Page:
"If everyone is moving forward together, then success takes care of itself."
- Henry Ford
Organizations are becoming more and more complex. Cross-functional interaction and interdependence has increased the need for leaders who know how to work with and through others. Recent research from the Conference Executive Board's sister organization, CLC, underscored this in their 2012 Data Survey of 23,000 employees. Here are just a few highlights:
- 80% of employees said their workloads increased
- 50% of employees had the number of people involved in making a decision increase
- 60% of employees had more than 10 people involved in their day-to-day work
- 63% of employees had to regularly collaborate with people in different locations
- Split allegiance: loyalty to functional team and operational team feels in conflict
- Functional focus: enmeshed in their own functional responsibility they lack an understanding of how others are impacted by their work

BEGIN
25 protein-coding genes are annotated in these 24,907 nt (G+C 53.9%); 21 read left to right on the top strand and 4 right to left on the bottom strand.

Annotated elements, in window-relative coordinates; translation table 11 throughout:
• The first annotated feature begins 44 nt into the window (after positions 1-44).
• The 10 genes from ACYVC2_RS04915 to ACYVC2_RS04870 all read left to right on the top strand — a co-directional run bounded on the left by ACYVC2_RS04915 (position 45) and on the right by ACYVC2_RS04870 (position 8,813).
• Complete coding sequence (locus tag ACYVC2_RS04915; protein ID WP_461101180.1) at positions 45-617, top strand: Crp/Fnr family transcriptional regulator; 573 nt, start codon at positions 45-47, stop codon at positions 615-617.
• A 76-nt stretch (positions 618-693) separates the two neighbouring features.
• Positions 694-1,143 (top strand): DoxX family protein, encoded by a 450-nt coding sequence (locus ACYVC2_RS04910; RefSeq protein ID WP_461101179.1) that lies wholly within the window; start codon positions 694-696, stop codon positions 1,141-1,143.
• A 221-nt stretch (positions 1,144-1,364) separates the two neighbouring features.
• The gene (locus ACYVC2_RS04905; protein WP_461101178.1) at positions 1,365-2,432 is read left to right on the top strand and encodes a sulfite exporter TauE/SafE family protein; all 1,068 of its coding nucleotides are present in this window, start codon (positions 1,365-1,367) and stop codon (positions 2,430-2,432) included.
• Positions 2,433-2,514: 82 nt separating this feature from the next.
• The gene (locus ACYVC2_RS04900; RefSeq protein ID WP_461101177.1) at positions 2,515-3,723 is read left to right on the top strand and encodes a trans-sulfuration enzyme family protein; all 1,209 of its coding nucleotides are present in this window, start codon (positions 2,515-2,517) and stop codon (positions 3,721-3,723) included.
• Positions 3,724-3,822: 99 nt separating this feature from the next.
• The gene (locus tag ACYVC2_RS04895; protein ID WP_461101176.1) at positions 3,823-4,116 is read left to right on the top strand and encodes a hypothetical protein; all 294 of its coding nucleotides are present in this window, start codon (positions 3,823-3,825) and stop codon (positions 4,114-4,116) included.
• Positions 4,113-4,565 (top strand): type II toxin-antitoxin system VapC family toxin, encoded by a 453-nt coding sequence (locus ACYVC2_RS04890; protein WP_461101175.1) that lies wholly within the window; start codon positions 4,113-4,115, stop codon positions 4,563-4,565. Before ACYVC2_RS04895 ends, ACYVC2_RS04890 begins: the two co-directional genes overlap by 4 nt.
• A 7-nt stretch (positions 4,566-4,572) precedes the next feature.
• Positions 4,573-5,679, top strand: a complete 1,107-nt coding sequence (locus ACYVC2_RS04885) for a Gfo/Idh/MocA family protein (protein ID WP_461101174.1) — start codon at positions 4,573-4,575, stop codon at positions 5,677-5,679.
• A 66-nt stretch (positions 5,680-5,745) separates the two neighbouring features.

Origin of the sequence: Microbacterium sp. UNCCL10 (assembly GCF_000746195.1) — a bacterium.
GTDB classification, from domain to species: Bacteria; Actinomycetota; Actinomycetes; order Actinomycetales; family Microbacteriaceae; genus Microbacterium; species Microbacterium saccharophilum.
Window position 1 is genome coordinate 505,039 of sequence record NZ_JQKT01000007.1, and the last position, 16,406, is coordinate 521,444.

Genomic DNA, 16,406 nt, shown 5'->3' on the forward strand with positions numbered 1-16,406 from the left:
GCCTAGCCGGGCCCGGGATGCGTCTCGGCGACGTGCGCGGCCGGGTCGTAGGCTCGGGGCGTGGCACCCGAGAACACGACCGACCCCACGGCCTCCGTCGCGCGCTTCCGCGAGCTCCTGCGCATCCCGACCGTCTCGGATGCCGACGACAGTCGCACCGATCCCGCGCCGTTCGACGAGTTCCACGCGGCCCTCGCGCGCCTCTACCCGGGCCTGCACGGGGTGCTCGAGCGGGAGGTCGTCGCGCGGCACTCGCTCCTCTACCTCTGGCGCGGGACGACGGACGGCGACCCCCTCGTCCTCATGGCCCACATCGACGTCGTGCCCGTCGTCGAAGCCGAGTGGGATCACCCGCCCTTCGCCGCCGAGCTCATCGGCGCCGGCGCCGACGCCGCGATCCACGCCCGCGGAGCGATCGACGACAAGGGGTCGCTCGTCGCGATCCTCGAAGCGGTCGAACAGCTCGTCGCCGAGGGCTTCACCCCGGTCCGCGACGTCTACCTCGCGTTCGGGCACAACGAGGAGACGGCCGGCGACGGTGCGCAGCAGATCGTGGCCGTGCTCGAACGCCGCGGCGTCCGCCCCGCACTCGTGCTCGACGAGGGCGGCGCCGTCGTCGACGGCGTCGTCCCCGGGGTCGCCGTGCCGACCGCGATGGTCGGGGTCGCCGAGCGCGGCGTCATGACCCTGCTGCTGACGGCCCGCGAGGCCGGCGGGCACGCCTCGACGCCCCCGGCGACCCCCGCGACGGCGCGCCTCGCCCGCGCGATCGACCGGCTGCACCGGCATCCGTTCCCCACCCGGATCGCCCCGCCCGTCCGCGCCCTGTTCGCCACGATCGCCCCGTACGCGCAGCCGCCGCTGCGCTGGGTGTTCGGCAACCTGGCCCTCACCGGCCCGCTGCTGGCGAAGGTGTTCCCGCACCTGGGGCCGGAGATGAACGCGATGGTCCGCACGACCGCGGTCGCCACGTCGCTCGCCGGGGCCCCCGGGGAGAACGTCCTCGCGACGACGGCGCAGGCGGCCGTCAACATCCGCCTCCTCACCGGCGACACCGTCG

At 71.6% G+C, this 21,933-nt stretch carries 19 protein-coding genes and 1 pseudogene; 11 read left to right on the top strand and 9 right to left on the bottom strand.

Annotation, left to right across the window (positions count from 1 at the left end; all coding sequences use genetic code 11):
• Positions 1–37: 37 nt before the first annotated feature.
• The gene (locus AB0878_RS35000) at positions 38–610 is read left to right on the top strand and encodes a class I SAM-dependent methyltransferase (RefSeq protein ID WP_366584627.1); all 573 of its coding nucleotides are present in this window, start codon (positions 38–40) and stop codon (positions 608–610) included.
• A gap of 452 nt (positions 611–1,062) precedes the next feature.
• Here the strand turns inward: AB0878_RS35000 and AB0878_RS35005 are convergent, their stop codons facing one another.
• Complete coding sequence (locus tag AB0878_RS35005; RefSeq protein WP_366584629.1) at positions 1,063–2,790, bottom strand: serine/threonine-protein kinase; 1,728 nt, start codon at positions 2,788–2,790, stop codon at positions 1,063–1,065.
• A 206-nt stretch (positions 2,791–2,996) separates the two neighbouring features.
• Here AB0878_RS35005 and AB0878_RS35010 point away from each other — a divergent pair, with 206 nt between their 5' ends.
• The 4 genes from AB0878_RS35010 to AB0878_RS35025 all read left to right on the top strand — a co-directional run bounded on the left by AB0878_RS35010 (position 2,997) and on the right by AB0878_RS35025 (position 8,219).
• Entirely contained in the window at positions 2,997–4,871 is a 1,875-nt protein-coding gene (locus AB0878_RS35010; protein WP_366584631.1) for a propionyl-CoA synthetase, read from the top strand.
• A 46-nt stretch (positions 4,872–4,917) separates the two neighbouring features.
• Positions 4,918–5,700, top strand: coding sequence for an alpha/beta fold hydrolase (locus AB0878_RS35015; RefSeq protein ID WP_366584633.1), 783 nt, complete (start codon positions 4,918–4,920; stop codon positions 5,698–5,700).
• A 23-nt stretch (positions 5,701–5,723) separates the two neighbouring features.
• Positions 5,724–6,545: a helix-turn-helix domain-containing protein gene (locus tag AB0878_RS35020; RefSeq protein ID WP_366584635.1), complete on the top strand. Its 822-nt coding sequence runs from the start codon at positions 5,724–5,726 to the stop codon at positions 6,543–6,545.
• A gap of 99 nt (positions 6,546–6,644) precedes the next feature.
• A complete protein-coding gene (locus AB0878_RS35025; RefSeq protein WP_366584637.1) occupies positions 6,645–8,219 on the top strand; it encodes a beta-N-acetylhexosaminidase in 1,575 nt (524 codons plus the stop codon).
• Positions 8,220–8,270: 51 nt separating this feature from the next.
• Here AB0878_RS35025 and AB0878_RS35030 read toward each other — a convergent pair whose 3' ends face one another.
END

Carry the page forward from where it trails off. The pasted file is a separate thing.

- Compensation: leaders are not rewarded to work with others
- Corporate Culture: not part of the required DNA, noone else role models the behavior
- Power Struggle: ego clashes, desire to be top dog, need to be right
- Leadership Styles clash: different styles - aggressive vs. thoughtful, data vs. people oriented, individual vs. team player - creating tension and lack of alignment
- Different vision among cross-functional partners: some want innovative new ways of executing, some want to hold onto to past success
3 steps to adding effective collaboration skills
- Take stock of your current reputation by asking others: "How are you perceived in the organization? What are you known for? How do people misunderstand you and what you stand for?" Once you have gathered this information, commit to the 1-2 things you want to change about your reputation. Leverage the strengths you have which will allow for more collaboration and driving for results can be a strength for everyone if you turn the objective from your individual success to the team success.
- Identify the relationships that you need to improve which will have the biggest impact on your ability to get your job done. If you know there is a relationship that needs repairing, sit down with the leader and genuinely own your role in the conflict. Talk about what you will do in the future to keep the relationship a positive one. Recognize that trust is built slowly by keeping commitments and talking through disagreements sensibly.
- Find a role model in the company who collaborates well and ask him or her to mentor you around how he/she does it. Discover why this person finds it so valuable to collaborate.